from REASON FOUNDATION:
Reviewing recent developments in government contractor immunity
By Alexander Volokh
An important question in contracting out is always how the contractors’ legal regime differs from the government’s. There are accountability mechanisms in the private sector, but they generally differ from the ones available in the public sector; similarly, the availability of money damages can sometimes change dramatically when a service is contracted out.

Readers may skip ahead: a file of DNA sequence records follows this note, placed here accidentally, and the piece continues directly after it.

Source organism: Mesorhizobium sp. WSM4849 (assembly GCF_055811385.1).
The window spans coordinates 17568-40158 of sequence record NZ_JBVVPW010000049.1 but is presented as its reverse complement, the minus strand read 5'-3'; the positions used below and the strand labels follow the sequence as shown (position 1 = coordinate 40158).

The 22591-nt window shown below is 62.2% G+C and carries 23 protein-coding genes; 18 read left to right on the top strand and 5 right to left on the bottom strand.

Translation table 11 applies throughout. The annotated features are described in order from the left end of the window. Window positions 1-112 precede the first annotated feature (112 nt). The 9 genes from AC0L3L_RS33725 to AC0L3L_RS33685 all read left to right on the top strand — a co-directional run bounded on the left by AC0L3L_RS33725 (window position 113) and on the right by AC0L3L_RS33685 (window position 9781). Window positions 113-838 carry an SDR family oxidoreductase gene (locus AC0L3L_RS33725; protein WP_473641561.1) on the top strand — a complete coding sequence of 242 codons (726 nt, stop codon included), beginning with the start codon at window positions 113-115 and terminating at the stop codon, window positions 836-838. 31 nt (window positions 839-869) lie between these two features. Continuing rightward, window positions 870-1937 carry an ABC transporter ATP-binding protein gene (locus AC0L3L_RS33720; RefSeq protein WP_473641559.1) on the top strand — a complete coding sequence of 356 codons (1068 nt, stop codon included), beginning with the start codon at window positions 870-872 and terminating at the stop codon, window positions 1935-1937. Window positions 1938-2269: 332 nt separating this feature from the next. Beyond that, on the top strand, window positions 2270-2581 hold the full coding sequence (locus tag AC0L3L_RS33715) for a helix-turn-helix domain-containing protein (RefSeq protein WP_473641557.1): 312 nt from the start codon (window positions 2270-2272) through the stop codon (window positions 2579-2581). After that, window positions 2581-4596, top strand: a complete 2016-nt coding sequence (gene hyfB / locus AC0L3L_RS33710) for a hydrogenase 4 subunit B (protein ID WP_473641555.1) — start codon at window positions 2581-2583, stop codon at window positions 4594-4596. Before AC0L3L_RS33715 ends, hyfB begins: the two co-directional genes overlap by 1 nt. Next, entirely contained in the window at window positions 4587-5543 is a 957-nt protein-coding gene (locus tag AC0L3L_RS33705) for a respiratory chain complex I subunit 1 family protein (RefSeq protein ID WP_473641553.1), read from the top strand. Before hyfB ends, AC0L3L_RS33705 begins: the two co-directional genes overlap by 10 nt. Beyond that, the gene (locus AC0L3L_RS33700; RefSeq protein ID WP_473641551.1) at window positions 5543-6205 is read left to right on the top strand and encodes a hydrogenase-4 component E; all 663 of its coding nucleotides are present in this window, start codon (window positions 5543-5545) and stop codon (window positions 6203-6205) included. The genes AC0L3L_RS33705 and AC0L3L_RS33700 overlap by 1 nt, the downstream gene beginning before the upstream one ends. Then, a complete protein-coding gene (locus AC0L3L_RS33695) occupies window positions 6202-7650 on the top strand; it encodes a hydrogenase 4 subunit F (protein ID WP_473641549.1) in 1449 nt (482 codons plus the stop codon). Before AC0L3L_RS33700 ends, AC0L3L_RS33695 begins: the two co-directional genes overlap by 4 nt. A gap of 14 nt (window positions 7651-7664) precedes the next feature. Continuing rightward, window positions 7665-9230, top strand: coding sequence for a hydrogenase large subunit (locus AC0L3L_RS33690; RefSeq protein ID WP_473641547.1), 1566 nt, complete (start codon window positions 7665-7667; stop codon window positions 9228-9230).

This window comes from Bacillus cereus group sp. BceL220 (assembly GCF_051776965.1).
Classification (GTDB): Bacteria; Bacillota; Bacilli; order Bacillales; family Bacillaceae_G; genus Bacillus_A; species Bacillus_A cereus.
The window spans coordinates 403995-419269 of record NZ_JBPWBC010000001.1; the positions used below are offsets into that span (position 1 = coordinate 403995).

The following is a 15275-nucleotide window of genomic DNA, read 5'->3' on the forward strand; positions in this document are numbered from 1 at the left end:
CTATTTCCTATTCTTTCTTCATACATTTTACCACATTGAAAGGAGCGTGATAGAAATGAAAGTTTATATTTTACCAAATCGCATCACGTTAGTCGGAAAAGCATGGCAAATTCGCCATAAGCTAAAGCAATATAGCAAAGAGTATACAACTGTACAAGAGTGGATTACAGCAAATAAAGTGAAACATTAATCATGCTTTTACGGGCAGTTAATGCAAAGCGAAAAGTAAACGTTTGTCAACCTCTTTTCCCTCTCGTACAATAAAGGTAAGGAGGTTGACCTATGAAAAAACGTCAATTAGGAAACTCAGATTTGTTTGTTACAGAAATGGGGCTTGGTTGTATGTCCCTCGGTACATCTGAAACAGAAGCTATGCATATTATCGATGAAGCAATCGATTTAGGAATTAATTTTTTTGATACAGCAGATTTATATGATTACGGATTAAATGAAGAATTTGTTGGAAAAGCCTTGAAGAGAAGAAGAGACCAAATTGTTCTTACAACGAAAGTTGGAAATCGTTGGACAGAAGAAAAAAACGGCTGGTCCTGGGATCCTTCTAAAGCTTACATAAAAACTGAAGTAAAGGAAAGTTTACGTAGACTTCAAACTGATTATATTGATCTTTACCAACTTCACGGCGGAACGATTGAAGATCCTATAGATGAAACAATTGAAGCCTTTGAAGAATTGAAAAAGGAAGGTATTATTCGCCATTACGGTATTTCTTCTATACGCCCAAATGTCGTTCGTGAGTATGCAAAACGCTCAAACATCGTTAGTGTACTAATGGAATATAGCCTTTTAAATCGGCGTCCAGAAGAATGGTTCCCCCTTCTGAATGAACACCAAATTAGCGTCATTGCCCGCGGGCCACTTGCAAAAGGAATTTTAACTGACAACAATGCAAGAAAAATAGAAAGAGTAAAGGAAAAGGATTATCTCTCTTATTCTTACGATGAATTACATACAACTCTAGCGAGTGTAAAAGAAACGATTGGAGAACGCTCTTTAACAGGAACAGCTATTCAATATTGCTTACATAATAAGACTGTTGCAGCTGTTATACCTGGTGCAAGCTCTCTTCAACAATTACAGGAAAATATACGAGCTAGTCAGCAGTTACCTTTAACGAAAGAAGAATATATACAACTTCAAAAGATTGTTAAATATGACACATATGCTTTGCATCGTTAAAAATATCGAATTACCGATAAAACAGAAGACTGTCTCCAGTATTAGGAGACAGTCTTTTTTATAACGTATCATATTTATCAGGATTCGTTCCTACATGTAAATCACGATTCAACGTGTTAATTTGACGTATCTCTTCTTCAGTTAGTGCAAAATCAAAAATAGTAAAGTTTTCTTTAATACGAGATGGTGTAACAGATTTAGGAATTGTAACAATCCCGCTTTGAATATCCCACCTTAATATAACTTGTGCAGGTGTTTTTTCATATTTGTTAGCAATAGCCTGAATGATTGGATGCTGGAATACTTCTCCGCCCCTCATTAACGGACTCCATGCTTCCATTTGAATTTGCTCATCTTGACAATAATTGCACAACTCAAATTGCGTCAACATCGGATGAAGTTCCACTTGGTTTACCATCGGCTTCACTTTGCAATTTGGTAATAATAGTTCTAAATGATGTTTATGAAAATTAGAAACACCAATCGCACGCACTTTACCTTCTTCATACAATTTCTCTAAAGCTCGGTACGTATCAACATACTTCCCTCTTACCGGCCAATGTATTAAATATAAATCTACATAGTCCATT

A previous post discussed contractors’ immunity in civil rights lawsuits for violations of constitutional rights: sometimes (as in the recent case of Filarsky v. Delia) they have the same “qualified immunity” as government employees, sometimes (as with private prison guards) they don’t. This post discusses a related issue: to what extent contractors can benefit from the government’s sovereign immunity in tort lawsuits. The answer here is similar: sometimes the government’s sovereign immunity is extended to the contractors, sometimes it isn’t. The classic case for immunity is Boyle v. United Technologies Corp. (1988); while such immunity might often make good policy sense, the legal theory used to get there is somewhat sloppy. Several recent cases involving military contractors, including a district court case from March 2013, are distinguishable from Boyle and tend to come out the other way, against immunity.